Seeman v. PagelsAnnotate this Case
172 N.W.2d 100 (1969)
184 Neb. 757
Edwin SEEMAN, Administrator of the Estate of John E. Seeman, Deceased, Appellant, v. Elizabeth PAGELS, Appellee.
Supreme Court of Nebraska.
November 14, 1969.
*101 H. E. Hurt, Jr., Scribner, for appellant.
Brogan & Monen, Norfolk, Monen, Seidler & Ryan, Omaha, for appellee.
Heard before WHITE, C. J., and CARTER, SPENCER, BOSLAUGH, SMITH, McCOWN, and NEWTON, JJ.
This action results from an automobile accident which occurred at the intersection of two graveled county highways. On *102 trial to a jury, verdict was rendered for defendant. Judgment was entered on the verdict and we affirm the judgment of the district court.
Plaintiff is the administrator of the estate of John E. Seeman who was killed in the accident. For convenience, the deceased will be referred to as Seeman. The accident occurred just at dusk on October 1, 1966, at a county road intersection ½ mile east and 3 miles north of West Point, Nebraska. Both roads were graveled, but the east-west road contained a considerably heavier coating of gravel. There was a very slight decline from the west and a slight incline from the north. Apparently neither grade exceeded 5 percent. There were no warning or stop signs on either approach, but the east-west road was the more heavily traveled of the two. All corners of the intersection were open so that oncoming traffic could be observed with the exception of the northwest corner of the intersection. Here, on the north edge of the east-west road, there were tall weeds and shrubbery, then going west was an opening, a small bushy tree, another small opening, and a heavy growth of trees. Both Seeman and defendant were residents of the neighborhood where the accident occurred.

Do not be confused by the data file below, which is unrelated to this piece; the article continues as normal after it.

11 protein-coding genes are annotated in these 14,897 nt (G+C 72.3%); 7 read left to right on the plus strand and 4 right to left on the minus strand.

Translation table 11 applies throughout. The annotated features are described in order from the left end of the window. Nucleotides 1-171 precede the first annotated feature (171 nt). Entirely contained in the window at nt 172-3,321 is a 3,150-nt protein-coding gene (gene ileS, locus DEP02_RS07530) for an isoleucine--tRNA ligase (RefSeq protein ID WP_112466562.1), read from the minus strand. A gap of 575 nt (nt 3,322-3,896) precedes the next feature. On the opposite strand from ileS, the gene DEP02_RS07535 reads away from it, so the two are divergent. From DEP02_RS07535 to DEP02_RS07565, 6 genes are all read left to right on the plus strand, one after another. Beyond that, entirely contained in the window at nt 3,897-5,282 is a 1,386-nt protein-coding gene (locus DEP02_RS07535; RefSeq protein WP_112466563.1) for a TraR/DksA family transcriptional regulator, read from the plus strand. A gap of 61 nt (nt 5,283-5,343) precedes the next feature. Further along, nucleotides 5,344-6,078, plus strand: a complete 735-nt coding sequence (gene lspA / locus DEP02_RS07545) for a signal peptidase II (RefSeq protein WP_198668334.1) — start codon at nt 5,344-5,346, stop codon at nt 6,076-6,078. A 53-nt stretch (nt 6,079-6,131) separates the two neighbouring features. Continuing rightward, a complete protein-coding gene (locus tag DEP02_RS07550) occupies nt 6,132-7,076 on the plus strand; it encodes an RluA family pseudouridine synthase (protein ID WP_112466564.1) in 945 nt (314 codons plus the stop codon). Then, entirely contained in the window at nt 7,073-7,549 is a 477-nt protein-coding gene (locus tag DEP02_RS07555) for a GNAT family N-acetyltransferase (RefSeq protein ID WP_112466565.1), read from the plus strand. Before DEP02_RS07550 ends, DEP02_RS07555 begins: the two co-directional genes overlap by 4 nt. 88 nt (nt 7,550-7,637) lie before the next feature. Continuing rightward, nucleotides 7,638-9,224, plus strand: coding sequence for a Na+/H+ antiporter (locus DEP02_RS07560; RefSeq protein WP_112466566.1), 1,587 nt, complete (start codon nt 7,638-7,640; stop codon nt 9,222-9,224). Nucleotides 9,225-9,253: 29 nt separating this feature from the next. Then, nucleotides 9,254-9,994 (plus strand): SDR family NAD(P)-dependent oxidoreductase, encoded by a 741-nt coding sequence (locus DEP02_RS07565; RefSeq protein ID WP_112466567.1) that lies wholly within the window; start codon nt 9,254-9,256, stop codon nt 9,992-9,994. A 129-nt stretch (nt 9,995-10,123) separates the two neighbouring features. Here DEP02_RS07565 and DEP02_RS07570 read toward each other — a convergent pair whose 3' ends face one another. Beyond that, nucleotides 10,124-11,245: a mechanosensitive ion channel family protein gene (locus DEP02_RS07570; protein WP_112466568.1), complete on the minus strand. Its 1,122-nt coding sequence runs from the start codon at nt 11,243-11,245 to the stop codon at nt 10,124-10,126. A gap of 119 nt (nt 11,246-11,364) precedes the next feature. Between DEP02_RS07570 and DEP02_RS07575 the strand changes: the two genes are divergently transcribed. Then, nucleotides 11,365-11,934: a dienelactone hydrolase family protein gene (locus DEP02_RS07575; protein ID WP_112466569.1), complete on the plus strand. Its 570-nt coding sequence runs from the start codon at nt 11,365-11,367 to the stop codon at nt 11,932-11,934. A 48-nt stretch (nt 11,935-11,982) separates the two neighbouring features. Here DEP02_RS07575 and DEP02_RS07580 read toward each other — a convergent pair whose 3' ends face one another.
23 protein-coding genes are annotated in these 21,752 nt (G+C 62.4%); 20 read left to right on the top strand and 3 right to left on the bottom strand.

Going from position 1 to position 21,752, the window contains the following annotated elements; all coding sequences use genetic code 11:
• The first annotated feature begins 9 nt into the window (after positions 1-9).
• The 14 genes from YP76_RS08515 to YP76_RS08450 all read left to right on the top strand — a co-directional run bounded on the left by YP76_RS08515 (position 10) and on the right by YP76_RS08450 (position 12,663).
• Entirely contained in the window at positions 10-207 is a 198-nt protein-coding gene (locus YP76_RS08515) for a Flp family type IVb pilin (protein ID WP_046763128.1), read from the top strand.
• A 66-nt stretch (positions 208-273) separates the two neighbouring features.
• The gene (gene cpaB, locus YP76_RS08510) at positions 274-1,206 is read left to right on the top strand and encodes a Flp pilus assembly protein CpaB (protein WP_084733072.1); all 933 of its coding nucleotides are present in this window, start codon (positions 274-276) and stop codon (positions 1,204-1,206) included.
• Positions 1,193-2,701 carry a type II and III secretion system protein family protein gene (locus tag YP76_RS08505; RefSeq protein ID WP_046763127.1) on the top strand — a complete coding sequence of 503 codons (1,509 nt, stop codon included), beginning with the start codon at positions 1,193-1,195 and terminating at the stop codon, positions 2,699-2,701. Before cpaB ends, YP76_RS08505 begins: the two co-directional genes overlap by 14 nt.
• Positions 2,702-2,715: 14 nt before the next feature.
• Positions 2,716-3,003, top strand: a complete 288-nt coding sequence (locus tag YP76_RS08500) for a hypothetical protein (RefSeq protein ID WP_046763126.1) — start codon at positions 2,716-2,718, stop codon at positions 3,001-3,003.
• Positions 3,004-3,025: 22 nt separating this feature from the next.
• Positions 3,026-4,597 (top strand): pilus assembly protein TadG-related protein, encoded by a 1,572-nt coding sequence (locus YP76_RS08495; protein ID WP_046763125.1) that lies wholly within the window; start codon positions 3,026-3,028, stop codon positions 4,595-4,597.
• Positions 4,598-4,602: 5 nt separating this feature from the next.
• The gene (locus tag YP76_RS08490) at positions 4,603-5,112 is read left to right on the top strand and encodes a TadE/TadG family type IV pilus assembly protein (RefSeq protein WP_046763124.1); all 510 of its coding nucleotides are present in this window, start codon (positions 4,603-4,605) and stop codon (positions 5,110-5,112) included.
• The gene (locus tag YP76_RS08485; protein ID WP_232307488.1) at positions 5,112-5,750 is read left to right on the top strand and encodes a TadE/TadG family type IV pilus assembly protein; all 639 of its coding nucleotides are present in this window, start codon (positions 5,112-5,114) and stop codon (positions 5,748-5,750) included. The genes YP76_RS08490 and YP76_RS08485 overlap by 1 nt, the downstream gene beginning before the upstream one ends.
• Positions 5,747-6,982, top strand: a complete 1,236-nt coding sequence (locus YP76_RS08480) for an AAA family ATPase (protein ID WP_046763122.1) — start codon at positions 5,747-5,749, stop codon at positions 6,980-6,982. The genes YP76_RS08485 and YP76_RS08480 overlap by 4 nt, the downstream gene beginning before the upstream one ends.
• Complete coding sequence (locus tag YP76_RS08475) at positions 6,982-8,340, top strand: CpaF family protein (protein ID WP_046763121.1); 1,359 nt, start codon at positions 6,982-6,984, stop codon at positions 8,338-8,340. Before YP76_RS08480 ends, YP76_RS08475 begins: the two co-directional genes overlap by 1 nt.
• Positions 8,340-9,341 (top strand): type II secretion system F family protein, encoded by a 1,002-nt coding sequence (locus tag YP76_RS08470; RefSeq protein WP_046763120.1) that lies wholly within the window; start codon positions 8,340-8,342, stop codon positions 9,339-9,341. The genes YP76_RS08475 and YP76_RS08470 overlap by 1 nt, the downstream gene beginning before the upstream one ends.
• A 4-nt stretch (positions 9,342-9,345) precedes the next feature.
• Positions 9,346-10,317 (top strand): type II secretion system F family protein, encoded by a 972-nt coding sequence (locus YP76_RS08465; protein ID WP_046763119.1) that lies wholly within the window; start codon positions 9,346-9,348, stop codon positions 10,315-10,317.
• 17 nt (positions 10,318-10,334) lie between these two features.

Seeman approached from the west. His automobile left skid marks for a distance of 92 feet 8 inches and following the collision traveled in a southeasterly direction a distance of 59 feet 7 inches where it came to rest upside down. This was a two-door Dodge hardtop. It was completely demolished, with the left side caved in, the trunk lid torn off, and the top flattened. Defendant's automobile left skid marks for a distance of 30 feet and following the collision traveled in a southeasterly direction a distance of 39 feet where it came to rest in an upright position. The right front of this car sustained considerable damage and the right front wheel was damaged. Defendant had approached the intersection from the north.
Defendant had traveled almost in the center of the 18-foot 6-inch north-south road and Seeman, though partially in the center, was largely to the right of the center of the 21-foot wide east-west road. The accident occurred in the northwest corner of the southeast quadrant of the intersection.
Defendant testified that she was driving at about 45 miles per hour until within about ¼ of a mile of the intersection where she started to slow down and approached the intersection at a speed of about 30 miles per hour; and that she looked to the west, then to the east, then back to the west. At this time she was about 1½ car lengths from the intersection. She saw the Seeman car about 2 car lengths to the west of the intersection and applied her brakes. There is no direct evidence relating to the speed of the Seeman car.